New OSHA Safety Program Takes Hard Look at Warehousing & Distribution

By Sam Hihn on Sep 08, 2023
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In a bid to bolster workplace safety in the booming warehousing and distribution industry, a groundbreaking National Emphasis Program (NEP) from the Occupational Safety and Health Administration (OSHA) became effective July 13, 2023. 

This new initiative, which also affects high-risk retailers, addresses the significant surge in injuries and illnesses in this sector by focusing on specific hazards and high-risk areas.  

Here's what warehouse operators and retailers should know: 

Rationale for Warehouses NEP 

The number of warehousing and distribution-sector employees nearly tripled from 2011 to 2021. That growth unfortunately correlated with an alarming jump in injury and illness rates, especially in the establishments covered by OSHA’s new Warehouses NEP.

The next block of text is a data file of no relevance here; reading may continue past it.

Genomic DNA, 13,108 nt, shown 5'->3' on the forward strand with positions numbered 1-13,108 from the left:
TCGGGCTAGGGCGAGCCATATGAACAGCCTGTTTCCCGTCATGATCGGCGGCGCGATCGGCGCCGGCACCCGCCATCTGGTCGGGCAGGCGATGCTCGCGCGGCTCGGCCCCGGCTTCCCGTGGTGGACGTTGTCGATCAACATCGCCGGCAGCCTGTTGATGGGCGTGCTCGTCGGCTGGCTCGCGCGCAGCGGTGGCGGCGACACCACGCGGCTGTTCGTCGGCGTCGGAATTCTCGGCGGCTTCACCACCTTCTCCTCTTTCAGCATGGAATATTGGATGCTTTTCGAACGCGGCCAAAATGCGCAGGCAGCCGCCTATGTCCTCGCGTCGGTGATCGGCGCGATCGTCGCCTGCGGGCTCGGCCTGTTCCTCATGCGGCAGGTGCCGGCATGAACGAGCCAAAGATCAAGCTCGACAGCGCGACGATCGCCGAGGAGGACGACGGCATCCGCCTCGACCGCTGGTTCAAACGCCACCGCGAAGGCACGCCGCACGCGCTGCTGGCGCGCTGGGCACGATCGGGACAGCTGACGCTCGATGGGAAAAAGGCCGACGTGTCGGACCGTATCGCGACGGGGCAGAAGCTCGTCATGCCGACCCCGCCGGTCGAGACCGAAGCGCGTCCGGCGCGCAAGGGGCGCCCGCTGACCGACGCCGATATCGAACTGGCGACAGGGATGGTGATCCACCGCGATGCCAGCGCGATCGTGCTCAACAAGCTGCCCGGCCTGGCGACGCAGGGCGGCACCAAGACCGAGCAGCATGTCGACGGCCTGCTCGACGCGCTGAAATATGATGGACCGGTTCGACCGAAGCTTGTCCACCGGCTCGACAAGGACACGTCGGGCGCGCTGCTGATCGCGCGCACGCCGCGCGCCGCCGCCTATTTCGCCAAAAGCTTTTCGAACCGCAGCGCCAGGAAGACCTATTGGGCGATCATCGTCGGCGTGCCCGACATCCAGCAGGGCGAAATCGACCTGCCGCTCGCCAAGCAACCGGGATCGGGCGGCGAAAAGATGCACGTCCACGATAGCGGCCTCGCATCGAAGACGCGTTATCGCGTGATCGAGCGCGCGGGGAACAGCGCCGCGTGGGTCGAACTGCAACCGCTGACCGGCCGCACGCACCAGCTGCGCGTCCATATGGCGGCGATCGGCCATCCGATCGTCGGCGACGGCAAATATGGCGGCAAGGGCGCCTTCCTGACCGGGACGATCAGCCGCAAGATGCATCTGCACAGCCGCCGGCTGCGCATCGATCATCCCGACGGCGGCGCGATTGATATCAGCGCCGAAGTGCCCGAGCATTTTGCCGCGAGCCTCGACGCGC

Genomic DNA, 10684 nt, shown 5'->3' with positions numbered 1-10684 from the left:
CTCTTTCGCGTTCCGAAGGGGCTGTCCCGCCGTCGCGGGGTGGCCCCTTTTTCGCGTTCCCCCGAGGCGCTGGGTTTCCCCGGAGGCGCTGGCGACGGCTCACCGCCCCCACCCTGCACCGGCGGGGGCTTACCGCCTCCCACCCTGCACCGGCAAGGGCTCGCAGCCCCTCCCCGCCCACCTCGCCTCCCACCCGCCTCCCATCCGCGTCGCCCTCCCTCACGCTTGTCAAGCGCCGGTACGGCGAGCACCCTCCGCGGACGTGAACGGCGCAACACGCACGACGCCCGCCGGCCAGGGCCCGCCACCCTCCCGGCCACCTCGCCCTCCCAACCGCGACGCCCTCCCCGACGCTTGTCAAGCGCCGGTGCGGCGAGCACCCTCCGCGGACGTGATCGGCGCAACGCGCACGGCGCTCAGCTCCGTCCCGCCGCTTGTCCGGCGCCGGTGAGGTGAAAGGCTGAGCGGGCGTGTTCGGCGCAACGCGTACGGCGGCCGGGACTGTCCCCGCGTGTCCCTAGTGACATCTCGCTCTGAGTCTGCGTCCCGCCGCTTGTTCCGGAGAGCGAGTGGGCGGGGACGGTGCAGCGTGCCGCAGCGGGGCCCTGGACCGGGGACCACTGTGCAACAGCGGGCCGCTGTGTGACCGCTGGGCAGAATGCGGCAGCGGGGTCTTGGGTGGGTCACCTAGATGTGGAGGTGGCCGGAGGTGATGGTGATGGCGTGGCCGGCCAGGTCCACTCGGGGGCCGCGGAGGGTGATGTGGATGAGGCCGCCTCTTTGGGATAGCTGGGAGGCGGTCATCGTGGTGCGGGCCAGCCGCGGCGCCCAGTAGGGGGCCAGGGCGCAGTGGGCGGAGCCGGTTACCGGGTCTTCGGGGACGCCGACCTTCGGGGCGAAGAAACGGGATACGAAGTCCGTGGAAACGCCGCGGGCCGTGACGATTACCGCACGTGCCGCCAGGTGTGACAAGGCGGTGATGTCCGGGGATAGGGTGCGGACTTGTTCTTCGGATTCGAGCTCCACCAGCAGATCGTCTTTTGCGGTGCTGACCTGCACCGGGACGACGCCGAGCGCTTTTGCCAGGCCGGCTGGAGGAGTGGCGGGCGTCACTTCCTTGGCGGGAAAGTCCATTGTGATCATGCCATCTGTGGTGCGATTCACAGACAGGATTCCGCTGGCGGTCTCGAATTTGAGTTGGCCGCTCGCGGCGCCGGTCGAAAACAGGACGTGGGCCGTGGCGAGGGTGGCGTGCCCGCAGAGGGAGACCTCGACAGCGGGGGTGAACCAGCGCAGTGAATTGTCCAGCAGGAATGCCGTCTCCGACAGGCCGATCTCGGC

Bureau of Labor Statistics data shows that workplace injury rates in these organizations exceed the overall industry average, which is why the Warehouses NEP targets them. OSHA tailored the NEP to improve conditions at workplace categories known to pose the greatest safety and health hazards. 

“Our enforcement efforts are designed to do one thing – lead to permanent change in workplace safety.  This emphasis program allows OSHA to direct resources to establishments where evidence shows employers must be more intentional in addressing the root causes of worker injuries and align their business practices with the goal to ensure worker health and safety,” said OSHA Assistant Secretary of Labor Doug Parker. 

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Covered Employers   

The Warehouses NEP encompasses various warehouse-related industries and a set of “high-injury-rate retail establishments.” Seven North American Industry Classification System (NAICS) codes represent warehouse industry segments, while five NAICS codes denote the “high-injury-rate retail establishments.” OSHA determined that these retail establishments present hazards comparable to warehousing facilities, particularly in loading and storage areas.